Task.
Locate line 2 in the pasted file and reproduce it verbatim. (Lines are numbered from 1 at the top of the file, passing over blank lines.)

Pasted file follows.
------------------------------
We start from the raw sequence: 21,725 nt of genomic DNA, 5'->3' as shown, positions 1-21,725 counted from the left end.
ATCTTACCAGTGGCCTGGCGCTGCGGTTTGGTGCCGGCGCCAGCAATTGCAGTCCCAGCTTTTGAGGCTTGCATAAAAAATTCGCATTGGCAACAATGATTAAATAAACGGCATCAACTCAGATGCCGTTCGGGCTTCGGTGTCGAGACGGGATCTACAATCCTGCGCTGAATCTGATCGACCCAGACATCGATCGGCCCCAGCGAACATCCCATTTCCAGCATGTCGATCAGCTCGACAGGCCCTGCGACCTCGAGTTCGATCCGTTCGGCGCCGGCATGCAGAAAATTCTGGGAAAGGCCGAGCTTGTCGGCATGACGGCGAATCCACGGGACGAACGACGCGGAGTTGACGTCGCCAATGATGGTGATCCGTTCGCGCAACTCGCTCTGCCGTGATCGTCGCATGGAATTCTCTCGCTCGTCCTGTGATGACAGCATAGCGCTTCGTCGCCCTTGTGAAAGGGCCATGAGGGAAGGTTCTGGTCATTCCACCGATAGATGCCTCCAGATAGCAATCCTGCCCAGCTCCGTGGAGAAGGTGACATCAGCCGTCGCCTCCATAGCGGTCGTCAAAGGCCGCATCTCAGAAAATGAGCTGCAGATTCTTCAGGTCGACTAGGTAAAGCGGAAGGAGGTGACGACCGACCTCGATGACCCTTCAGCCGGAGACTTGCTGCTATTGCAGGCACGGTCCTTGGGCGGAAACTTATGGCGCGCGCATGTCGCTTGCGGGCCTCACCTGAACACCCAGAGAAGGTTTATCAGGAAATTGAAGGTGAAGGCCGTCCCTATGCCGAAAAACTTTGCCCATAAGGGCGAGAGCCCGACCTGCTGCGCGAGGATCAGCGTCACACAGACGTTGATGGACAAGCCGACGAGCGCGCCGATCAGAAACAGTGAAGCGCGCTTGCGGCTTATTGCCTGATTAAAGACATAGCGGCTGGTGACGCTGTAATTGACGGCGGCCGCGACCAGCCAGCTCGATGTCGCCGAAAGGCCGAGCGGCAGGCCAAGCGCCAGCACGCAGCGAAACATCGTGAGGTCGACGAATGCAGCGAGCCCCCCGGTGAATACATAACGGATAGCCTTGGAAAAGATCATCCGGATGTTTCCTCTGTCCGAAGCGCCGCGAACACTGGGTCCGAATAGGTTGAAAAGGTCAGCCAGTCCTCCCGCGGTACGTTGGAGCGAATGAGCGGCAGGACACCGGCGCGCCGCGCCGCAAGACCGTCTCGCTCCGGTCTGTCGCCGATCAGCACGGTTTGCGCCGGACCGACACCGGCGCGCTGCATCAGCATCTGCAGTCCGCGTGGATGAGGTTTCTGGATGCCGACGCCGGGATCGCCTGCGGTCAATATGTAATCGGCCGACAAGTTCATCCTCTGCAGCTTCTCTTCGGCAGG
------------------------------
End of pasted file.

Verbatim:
ATCTTACCAGTGGCCTGGCGCTGCGGTTTGGTGCCGGCGCCAGCAATTGCAGTCCCAGCTTTTGAGGCTTGCATAAAAAATTCGCATTGGCAACAATGATTAAATAAACGGCATCAACTCAGATGCCGTTCGGGCTTCGGTGTCGAGACGGGATCTACAATCCTGCGCTGAATCTGATCGACCCAGACATCGATCGGCCCCAGCGAACATCCCATTTCCAGCATGTCGATCAGCTCGACAGGCCCTGCGACCTCGAGTTCGATCCGTTCGGCGCCGGCATGCAGAAAATTCTGGGAAAGGCCGAGCTTGTCGGCATGACGGCGAATCCACGGGACGAACGACGCGGAGTTGACGTCGCCAATGATGGTGATCCGTTCGCGCAACTCGCTCTGCCGTGATCGTCGCATGGAATTCTCTCGCTCGTCCTGTGATGACAGCATAGCGCTTCGTCGCCCTTGTGAAAGGGCCATGAGGGAAGGTTCTGGTCATTCCACCGATAGATGCCTCCAGATAGCAATCCTGCCCAGCTCCGTGGAGAAGGTGACATCAGCCGTCGCCTCCATAGCGGTCGTCAAAGGCCGCATCTCAGAAAATGAGCTGCAGATTCTTCAGGTCGACTAGGTAAAGCGGAAGGAGGTGACGACCGACCTCGATGACCCTTCAGCCGGAGACTTGCTGCTATTGCAGGCACGGTCCTTGGGCGGAAACTTATGGCGCGCGCATGTCGCTTGCGGGCCTCACCTGAACACCCAGAGAAGGTTTATCAGGAAATTGAAGGTGAAGGCCGTCCCTATGCCGAAAAACTTTGCCCATAAGGGCGAGAGCCCGACCTGCTGCGCGAGGATCAGCGTCACACAGACGTTGATGGACAAGCCGACGAGCGCGCCGATCAGAAACAGTGAAGCGCGCTTGCGGCTTATTGCCTGATTAAAGACATAGCGGCTGGTGACGCTGTAATTGACGGCGGCCGCGACCAGCCAGCTCGATGTCGCCGAAAGGCCGAGCGGCAGGCCAAGCGCCAGCACGCAGCGAAACATCGTGAGGTCGACGAATGCAGCGAGCCCCCCGGTGAATACATAACGGATAGCCTTGGAAAAGATCATCCGGATGTTTCCTCTGTCCGAAGCGCCGCGAACACTGGGTCCGAATAGGTTGAAAAGGTCAGCCAGTCCTCCCGCGGTACGTTGGAGCGAATGAGCGGCAGGACACCGGCGCGCCGCGCCGCAAGACCGTCTCGCTCCGGTCTGTCGCCGATCAGCACGGTTTGCGCCGGACCGACACCGGCGCGCTGCATCAGCATCTGCAGTCCGCGTGGATGAGGTTTCTGGATGCCGACGCCGGGATCGCCTGCGGTCAATATGTAATCGGCCGACAAGTTCATCCTCTGCAGCTTCTCTTCGGCAGG